In addition to the table tomb of Rear Admiral William Bligh and other family members and descendants in what is now the garden of The Garden Center (formerly St. Mary-at-Lambeth churchyard) (https://blog.appletonstudios.com/2014/11/entirely-unexpected-heraldry-in-london.html), is another marking the resting place of three generations of another family, the Tradescants.
Five members of the Tradescant family are buried here: John Tradescant the Elder (c.1570-1638); John Tradescant the Younger (1608-1662) with his two wives Jane and Hester, and his son, also called John, who died aged 19.
John the Elder and John the Younger were naturalists, gardeners, and collectors, who between them traveled to the Low Countries, Russia, the Levant, North Africa, and even North America to bring plants and other specimens back to England.
The present tomb (above) is the third on the site of the Tradescant grave and replicates the original design. It was restored by public subscription in 1853.
On the east side of the tomb is carved the family arms, on the west side a skull and a seven-headed hydra, on the south side broken columns, Corinthian capitals, a pyramid and ruins, and on the north side shells, a crocodile, and a view of some Egyptian buildings.
The epitaph on the top of the tomb was written by Tradescant's friend, John Aubrey (the spelling is modernized here):
Know, stranger, ere thou pass, beneath this stone
Lie John Tradescant, grandsire, father, son
The last dy'd in his spring, the other two,
Liv'd till they had travelled Art and Nature through,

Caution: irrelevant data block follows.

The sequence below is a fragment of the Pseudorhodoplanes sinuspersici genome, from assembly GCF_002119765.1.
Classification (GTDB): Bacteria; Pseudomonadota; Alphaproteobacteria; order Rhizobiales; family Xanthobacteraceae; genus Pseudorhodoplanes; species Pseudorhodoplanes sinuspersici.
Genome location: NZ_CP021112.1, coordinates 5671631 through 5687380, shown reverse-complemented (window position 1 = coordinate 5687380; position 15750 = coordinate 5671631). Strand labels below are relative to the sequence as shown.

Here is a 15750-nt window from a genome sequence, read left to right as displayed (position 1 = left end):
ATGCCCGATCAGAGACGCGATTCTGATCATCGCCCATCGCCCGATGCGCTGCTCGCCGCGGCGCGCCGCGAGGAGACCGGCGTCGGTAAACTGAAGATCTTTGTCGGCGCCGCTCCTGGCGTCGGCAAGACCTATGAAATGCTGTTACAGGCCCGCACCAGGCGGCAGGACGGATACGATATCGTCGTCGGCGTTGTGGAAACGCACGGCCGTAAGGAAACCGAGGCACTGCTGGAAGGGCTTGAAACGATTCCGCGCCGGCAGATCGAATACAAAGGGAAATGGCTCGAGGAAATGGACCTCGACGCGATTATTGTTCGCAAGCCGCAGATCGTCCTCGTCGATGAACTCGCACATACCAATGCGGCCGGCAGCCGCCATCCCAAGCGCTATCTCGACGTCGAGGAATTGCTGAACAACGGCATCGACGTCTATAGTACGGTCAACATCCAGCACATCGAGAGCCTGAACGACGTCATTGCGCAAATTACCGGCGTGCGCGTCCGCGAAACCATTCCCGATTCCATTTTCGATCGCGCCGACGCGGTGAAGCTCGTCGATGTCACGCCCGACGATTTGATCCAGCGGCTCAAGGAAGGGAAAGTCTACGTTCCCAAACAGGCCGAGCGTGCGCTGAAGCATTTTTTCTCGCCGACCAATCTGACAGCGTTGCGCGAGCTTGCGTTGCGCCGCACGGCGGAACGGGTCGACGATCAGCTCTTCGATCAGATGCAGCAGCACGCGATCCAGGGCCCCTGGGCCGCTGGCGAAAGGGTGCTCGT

As by their choice Collections may appear,
Of what is rare in land, in sea, in air,
Whilst they (as Homer's Iliad in a nut)
A world of wonders in one closet shut,
These famous Antiquarians that had been
Both Gardeners to the Rose and Lily Queen,*
Transplanted now themselves, sleep here & when
Angels shall with their trumpets waken men,
And fire shall purge the world, these three shall rise
And change this Garden then for Paradise.
* Henrietta Maria, wife of King Charles I
But, of course, it was the heraldry that caught my eye.
Unfortunately, I have been unable to find any reliable information about the Tradescant "family arms," which I would blazon (alas, without tinctures, as On a bend wavy three fleur-de-lis, impaling A lion passant. They do not appear in Burke's General Armory, Burke's Landed Gentry, Papworth's Ordinary of British Armorials, or any of my other armorials, ordinaries, and Visitations records. A review of Fairbairn's Crests for the crest here (Issuant from a chapeau a fleur-de-lis between a pair of wings) resulted in a list of the following names: Apeele, Apsley, Casson, Chamond, Chaumond, Crag, Cragg, Delins, and Edmonds. Nothing for Tradescant.
Given the comparatively lowly origins of the Tradescants, father from Suffolk, England, and son born in Kent, and despite their being gardeners to the first Earl of Salisbury, the first Duke of Buckingham, and to King Charles I and his wife Henrietta Maria, it may well be that the arms here are borne without right. It may very well be that as "up and comers" in early 17th Century England, they felt that they needed or were entitled to a coat of arms as a symbol of their status, even without the approval of (or having to pay the fees to) the College of Arms.
If that is true, it is certainly not without precedent. Remember that it was about this time that playwright William Shakespeare approached the College of Arms for a posthumous grant of arms for his father, which of course he immediately inherited, establishing his place in society as a gentleman.
Something I hadn't known about when we visited there, but which I totally would have wanted to do if we had, is that local Lambeth legend states that if the Tradescant tomb is danced around twelve times while Big Ben strikes midnight, a ghost appears. Now that would be something to write home about!